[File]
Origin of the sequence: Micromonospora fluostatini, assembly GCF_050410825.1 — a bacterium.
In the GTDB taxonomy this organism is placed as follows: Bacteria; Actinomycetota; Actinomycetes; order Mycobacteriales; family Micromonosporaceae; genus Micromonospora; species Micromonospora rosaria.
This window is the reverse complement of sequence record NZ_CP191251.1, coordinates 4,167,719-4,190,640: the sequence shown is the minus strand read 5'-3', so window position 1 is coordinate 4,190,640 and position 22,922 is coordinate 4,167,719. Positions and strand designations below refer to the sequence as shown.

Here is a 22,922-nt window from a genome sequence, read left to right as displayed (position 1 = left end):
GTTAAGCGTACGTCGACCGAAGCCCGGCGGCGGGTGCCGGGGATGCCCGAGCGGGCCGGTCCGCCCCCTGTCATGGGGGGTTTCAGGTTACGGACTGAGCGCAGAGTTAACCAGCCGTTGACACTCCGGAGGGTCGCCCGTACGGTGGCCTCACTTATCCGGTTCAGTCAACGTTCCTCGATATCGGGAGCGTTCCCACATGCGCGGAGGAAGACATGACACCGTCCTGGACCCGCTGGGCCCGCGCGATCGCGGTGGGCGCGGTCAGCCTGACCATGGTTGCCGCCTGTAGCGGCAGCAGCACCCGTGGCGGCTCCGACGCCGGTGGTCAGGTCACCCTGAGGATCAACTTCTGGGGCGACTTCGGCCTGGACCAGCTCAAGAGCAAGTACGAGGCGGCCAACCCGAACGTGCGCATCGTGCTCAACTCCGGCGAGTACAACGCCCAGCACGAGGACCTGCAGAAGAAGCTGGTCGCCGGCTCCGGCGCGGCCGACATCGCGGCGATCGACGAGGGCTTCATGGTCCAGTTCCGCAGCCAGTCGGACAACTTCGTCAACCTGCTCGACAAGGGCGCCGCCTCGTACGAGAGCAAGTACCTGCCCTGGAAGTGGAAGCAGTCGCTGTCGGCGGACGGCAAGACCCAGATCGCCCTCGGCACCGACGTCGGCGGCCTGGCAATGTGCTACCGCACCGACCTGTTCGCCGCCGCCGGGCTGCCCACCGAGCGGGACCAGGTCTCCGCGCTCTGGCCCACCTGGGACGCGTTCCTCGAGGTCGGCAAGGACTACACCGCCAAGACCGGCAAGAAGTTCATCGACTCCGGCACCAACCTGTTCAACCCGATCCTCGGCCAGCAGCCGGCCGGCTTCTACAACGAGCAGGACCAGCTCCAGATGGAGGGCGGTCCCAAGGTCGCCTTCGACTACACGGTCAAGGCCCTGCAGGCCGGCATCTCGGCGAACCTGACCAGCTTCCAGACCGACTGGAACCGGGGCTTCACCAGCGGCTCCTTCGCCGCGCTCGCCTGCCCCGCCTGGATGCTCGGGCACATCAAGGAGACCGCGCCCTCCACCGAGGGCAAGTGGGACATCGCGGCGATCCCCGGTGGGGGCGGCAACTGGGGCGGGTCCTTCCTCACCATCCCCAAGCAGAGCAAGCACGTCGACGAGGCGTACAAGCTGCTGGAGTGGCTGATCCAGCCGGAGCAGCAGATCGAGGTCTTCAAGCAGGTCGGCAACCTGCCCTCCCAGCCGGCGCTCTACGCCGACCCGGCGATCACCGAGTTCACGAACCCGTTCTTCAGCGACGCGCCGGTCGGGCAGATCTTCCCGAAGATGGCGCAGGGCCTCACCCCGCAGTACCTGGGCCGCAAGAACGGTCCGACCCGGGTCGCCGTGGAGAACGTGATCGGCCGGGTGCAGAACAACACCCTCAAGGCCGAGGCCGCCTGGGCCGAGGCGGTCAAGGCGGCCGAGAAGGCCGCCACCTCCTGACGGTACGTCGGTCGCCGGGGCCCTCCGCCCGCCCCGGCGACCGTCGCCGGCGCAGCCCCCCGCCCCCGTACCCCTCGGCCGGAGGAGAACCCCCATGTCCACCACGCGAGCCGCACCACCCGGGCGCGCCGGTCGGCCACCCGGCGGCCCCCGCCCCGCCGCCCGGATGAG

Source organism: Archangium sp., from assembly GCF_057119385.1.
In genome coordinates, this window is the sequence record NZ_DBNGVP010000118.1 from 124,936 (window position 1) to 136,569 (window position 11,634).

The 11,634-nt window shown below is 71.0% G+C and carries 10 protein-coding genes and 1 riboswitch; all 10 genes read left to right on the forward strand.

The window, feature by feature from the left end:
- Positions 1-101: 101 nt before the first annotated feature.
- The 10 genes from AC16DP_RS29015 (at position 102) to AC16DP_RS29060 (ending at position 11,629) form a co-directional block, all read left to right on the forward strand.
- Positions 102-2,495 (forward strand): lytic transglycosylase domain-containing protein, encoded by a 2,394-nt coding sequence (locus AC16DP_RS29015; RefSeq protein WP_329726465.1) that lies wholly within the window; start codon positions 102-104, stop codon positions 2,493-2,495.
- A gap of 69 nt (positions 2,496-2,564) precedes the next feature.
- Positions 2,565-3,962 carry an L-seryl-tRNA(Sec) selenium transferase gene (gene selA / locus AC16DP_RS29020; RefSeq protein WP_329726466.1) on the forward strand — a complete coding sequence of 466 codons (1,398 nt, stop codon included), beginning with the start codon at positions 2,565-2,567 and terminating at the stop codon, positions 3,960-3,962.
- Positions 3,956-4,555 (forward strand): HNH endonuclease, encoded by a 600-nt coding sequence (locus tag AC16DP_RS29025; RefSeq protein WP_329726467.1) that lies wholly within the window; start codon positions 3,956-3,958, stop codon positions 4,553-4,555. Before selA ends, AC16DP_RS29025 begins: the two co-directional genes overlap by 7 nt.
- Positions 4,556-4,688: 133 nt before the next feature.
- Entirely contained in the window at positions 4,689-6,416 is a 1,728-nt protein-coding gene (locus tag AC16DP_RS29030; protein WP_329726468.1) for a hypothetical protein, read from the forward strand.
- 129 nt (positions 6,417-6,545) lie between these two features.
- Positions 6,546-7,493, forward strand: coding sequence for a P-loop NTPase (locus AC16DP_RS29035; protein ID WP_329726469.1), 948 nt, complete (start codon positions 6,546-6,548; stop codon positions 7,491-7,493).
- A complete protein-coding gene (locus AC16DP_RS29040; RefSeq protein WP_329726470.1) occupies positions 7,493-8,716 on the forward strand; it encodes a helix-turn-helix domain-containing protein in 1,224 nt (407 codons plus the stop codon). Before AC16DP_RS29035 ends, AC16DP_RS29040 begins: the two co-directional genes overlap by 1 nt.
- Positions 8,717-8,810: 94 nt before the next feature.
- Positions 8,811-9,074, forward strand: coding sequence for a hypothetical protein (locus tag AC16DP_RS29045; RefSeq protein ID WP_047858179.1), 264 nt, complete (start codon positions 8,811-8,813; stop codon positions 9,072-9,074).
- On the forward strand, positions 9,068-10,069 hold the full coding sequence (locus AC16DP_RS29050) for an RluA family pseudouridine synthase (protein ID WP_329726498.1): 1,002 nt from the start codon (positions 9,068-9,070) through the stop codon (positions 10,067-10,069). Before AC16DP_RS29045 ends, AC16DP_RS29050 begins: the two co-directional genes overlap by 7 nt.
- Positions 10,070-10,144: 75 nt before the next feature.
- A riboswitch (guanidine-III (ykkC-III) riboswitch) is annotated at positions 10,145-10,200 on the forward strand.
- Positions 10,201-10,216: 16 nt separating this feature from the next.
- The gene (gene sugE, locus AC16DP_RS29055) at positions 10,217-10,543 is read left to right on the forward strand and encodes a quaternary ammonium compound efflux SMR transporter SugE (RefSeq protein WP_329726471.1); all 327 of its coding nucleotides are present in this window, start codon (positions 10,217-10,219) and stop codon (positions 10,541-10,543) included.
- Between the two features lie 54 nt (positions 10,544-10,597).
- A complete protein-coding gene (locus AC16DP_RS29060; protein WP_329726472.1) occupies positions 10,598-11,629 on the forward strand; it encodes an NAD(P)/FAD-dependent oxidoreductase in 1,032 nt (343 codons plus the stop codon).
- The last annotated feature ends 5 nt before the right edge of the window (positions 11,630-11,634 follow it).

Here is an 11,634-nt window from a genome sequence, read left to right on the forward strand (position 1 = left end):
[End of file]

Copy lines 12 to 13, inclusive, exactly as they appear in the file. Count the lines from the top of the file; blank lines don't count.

- Positions 102-2,495 (forward strand): lytic transglycosylase domain-containing protein, encoded by a 2,394-nt coding sequence (locus AC16DP_RS29015; RefSeq protein WP_329726465.1) that lies wholly within the window; start codon positions 102-104, stop codon positions 2,493-2,495.
- A gap of 69 nt (positions 2,496-2,564) precedes the next feature.